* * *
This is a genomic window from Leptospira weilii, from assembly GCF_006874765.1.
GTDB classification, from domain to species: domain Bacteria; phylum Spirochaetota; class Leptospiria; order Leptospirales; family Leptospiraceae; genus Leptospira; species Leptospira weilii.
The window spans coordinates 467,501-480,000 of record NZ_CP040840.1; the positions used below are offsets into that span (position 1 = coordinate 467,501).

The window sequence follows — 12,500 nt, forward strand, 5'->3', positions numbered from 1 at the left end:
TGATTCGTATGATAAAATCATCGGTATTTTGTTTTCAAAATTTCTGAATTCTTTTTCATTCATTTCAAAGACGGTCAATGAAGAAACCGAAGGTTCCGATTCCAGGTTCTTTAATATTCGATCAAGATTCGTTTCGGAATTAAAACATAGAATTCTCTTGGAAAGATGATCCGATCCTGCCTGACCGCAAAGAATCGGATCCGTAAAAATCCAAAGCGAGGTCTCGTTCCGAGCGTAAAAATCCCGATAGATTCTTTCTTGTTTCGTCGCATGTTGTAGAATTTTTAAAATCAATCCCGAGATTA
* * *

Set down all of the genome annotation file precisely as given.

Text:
This is a genomic window from Leptospira weilii, from assembly GCF_006874765.1.
GTDB classification, from domain to species: domain Bacteria; phylum Spirochaetota; class Leptospiria; order Leptospirales; family Leptospiraceae; genus Leptospira; species Leptospira weilii.
The window spans coordinates 467,501-480,000 of record NZ_CP040840.1; the positions used below are offsets into that span (position 1 = coordinate 467,501).

The window sequence follows — 12,500 nt, forward strand, 5'->3', positions numbered from 1 at the left end:
TGATTCGTATGATAAAATCATCGGTATTTTGTTTTCAAAATTTCTGAATTCTTTTTCATTCATTTCAAAGACGGTCAATGAAGAAACCGAAGGTTCCGATTCCAGGTTCTTTAATATTCGATCAAGATTCGTTTCGGAATTAAAACATAGAATTCTCTTGGAAAGATGATCCGATCCTGCCTGACCGCAAAGAATCGGATCCGTAAAAATCCAAAGCGAGGTCTCGTTCCGAGCGTAAAAATCCCGATAGATTCTTTCTTGTTTCGTCGCATGTTGTAGAATTTTTAAAATCAATCCCGAGATTA